June 20, 2012

Goin' through the big D

And I don't mean Dallas.

I don't mean divorce either.

Depression.  or depression. (probably the latter, though it feels much too intense for a lowercase letter to do it justice)

This is the photograph I was working on when I got the call about Mom's death.
In so many ways it symbolizes her life for me.
So it is with this experience as well.
At some point in time I will look back and see it as a refining, beautifying process.
But now it just hurts like hell.

So, depression.  (I have a theory that the more times I say it, the less scary it will become) It's too much sleep and too much country music.  It's a feeling I've never quite experienced before.  I've been sad, sure.  And I've been through hard, worrisome times.  But this is the first time in my life that I truly do not recognize myself.  Where have I gone?  

The intense grief following her funeral involved many tears and poignant memories.  Really feeling the loss of her and what that meant for me.  Swollen, stinging eyes, curled up in a ball - the whole nine yards.

Then there was a respite.  Two weeks of feeling surprisingly normal.  Feeling happy for the first time since her passing.  And it felt so good to feel good!  So good, in fact that I pushed away any thoughts of her that popped up.  I didn't want anything to ruin how wonderful I felt.  "Just one more day of being happy," I thought.  "I"ll deal with this later."  I knew the grief was not gone forever.  I knew it would cycle back.

But when it did, it did not come back as tears and memories as it had before.  It showed up as a total loss of identity.  A complete disinterest in my own life. I was still moving along, doing my routine, but I felt completely hollow inside.  Nothing there.  Numbness only.  I explained it away for quite a few days.

It will get better.
It will go away.
Your mom just died, it's probably normal.
This will pass soon.

But it just stayed.  The fog stayed for so very long.  I lost the ability to handle my normal life.  Everything my kids did was too much for me to handle.  I was terrified of my complete incapacity for patience.  Where was this resentment, this contempt coming from?  This is not the mother I wanted to be.  After watching my own mother struggle with depression her whole life, I told myself it would never be me.  I was made of different stuff.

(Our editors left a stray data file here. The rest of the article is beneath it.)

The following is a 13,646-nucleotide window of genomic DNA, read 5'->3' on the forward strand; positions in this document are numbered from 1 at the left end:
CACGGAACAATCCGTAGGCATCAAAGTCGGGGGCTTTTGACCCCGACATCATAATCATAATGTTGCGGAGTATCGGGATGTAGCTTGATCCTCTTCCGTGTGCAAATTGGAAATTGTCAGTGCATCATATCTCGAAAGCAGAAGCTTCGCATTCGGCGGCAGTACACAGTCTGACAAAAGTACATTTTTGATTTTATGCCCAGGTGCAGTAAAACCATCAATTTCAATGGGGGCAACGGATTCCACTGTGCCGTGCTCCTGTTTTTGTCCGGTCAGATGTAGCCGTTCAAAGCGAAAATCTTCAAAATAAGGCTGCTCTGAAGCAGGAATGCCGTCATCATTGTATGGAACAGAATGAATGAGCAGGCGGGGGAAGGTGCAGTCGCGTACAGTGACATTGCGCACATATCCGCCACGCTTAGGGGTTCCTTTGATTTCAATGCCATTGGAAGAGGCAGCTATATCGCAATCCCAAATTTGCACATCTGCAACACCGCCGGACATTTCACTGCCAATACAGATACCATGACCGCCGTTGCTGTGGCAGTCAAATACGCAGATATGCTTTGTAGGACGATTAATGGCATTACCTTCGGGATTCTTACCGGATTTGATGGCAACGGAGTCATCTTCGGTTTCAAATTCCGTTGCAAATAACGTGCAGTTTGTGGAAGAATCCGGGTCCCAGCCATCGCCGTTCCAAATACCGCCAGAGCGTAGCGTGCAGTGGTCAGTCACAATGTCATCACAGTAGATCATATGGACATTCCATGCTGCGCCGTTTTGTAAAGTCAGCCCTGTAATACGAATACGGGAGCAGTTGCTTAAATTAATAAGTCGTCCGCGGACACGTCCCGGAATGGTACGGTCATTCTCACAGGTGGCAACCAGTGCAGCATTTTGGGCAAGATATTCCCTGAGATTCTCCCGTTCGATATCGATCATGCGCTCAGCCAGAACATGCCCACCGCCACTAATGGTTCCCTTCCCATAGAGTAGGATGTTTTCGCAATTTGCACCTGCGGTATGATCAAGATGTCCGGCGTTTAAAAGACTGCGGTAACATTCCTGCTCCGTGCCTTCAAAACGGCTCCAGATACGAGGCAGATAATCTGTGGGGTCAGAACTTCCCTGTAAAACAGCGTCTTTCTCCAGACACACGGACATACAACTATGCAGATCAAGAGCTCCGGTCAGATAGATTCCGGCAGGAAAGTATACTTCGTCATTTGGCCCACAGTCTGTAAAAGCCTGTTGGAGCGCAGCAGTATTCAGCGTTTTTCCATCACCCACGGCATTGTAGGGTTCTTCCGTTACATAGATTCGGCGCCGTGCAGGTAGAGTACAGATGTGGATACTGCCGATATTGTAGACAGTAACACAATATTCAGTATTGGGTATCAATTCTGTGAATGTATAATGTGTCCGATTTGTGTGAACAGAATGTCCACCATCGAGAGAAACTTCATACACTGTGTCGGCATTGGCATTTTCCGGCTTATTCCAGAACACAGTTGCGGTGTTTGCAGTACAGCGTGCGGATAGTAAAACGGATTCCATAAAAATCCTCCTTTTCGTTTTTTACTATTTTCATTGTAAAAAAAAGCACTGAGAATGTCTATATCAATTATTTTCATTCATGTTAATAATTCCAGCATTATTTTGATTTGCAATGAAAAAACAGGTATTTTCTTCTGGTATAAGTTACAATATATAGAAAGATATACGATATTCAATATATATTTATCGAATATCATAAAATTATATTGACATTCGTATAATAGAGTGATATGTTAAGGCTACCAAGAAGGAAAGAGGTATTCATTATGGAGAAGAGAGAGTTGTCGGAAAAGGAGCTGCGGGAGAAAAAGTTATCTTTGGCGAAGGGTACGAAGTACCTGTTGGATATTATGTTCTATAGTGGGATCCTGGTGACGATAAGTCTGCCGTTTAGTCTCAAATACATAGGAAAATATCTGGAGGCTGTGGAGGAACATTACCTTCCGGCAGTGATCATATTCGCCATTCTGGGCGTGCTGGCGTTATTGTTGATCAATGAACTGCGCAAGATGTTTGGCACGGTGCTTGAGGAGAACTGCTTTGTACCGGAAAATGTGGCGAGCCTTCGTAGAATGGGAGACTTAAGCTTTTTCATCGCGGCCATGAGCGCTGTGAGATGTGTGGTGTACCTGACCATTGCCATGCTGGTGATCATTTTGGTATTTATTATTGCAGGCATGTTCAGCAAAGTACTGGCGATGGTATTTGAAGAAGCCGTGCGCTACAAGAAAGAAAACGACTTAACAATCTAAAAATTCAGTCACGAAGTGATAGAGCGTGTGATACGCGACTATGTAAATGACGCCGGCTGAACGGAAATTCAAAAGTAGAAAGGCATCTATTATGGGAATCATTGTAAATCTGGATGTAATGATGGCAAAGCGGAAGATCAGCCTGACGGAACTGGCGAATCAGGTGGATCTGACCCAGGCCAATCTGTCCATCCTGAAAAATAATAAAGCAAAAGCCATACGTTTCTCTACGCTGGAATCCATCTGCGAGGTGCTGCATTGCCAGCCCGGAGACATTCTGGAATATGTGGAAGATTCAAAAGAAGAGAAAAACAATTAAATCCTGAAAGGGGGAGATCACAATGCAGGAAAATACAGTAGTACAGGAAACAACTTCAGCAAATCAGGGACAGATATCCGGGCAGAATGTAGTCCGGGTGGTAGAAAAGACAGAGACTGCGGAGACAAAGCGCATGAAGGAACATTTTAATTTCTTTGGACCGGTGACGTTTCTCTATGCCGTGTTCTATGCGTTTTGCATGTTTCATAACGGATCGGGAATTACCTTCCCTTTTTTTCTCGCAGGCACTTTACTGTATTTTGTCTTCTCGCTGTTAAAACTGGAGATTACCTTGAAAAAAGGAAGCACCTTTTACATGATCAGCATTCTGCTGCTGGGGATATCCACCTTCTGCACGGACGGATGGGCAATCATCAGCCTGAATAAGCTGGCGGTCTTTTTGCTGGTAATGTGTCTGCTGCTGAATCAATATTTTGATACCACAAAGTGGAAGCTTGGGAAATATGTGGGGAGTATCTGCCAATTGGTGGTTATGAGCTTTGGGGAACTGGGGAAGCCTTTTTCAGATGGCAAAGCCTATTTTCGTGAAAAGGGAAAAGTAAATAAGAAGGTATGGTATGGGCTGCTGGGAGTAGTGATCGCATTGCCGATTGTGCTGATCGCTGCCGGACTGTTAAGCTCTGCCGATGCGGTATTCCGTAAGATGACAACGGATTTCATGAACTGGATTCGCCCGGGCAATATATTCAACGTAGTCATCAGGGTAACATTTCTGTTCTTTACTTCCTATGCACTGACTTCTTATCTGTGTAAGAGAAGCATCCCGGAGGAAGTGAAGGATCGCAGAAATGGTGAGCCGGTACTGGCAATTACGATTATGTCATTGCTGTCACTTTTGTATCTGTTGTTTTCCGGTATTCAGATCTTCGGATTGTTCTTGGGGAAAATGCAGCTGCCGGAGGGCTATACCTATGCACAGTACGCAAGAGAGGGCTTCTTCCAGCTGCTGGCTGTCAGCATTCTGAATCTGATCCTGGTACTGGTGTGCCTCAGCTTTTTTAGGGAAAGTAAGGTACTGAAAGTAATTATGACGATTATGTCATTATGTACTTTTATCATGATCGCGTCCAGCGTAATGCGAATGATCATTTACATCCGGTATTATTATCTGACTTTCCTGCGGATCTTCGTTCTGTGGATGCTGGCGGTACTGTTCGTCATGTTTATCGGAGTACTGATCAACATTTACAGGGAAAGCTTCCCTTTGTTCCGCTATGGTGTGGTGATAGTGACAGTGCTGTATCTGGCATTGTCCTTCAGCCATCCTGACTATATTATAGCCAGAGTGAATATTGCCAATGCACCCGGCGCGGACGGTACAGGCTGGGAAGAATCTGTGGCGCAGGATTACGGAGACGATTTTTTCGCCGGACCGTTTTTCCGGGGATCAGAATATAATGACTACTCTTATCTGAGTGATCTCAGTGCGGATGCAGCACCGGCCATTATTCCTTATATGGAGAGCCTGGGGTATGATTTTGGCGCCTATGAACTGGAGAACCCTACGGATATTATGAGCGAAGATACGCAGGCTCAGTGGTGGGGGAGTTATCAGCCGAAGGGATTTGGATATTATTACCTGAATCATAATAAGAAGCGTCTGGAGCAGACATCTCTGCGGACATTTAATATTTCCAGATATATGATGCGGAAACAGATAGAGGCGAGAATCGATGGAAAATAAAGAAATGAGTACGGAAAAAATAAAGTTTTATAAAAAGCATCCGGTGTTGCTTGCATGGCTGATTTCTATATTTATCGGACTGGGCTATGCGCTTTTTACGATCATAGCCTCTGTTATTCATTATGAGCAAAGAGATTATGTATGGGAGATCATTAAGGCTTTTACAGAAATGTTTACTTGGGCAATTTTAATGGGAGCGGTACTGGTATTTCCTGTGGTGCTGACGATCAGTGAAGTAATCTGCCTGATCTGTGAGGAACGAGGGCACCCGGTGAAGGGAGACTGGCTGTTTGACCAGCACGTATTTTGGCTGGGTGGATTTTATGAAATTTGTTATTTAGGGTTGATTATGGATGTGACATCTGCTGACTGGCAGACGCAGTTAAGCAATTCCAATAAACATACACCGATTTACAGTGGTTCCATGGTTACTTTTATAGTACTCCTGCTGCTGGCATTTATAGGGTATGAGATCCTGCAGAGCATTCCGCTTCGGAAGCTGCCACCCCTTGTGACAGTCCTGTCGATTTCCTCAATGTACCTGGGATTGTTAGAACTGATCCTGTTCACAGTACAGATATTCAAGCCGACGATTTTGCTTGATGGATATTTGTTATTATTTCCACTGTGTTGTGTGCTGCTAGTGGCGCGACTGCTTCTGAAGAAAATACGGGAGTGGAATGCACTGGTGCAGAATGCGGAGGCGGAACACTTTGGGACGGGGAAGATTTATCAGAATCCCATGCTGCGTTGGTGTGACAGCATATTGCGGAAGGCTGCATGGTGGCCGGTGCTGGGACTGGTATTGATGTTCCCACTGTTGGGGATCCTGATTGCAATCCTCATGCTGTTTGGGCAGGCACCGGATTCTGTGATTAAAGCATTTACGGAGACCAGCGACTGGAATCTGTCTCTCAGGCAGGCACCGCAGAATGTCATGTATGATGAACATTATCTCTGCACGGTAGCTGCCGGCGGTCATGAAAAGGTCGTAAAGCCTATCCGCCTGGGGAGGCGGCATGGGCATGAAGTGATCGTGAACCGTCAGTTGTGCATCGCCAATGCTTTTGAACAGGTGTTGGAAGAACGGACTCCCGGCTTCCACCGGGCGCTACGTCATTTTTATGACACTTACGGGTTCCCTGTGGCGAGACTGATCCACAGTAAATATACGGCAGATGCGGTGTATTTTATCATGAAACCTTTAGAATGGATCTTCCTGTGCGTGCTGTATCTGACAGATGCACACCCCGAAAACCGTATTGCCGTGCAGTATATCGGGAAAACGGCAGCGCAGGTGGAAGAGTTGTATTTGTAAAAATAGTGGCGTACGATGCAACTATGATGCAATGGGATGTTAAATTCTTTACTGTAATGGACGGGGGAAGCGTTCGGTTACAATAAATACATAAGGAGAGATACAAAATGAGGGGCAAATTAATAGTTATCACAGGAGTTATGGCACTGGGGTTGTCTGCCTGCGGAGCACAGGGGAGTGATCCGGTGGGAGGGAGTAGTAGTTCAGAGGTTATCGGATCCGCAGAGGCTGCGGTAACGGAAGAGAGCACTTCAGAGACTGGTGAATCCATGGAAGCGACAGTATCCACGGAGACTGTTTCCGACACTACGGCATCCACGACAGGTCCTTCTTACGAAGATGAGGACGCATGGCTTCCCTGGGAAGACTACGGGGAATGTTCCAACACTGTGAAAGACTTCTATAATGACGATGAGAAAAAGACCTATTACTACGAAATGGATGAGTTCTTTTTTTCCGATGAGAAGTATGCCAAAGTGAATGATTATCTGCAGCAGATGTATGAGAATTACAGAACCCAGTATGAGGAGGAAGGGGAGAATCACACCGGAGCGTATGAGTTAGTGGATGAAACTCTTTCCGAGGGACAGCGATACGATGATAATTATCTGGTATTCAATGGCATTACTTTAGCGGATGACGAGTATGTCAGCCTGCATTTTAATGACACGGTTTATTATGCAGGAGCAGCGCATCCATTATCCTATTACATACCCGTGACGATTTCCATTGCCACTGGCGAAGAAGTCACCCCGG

But then I saw it.  Ellie's big eyes, searching mine intensely.  Looking for me somewhere inside the shell of my body.  Confused and perplexed.  And I remember being there.  A child, wishing with all my heart that Mom would come back to the surface.

It put me over the edge.

I finally admitted that I needed help.  I sat on the couch and cried to Joe about my deepest fears.

I am afraid of not being able to handle this grief.
This motherhood.
This life.
I am afraid of becoming her.
I am afraid of being depressed, because that is her, not me.
I am afraid of needing medication, because somewhere along the way I decided it would be my ultimate failure in life.

And you know what?  After I said those things - they weren't as scary as they were before.  I started seeing a therapist and it is making a world of difference.  Life moves on in a cyclical motion.  I am not making my way out of this grief, so much as I am navigating my time through it.

I write all this for a number of reasons.  I've always been into sharing - usually too much information - and it's so healing for me to put my experiences into words.  Also I feel I should explain why I haven't been writing here for so long.  And I hope that by being open with this experience, maybe someone reading will find the comfort that comes in knowing that none of us is ever truly alone.  

I'm going to keep talking about hard things on this blog.  Because that's what life is made of.  Smiles and laughter, yes.  Beauty and joy.  But also very hard, very meaningful things.  All of it together makes up this life that we are each experiencing.


  1. Whitney, My heart is so heavy for you. I know how you are feeling exactly. Not over the loss of a parent of course, I couldn't fathom that pain. But I know myself, and through my husband the crushing effects of depression, the hopelessness, the absolute not caring, and the fog...I know it well. I am totally here to help in anyway I can. Medication saved my husbands life, very very literally.


  2. I so admire your fearless honestly. This is hard and I hate watching you go through it. I hope you know this is not your load alone, though I assume it feels so. My heart is with you all the time. I wish I could dig inside and pull you out, because I know you are there, I see glimpses of you. I love you. I'm grateful to be a part of this very hard refining process we call life, with you.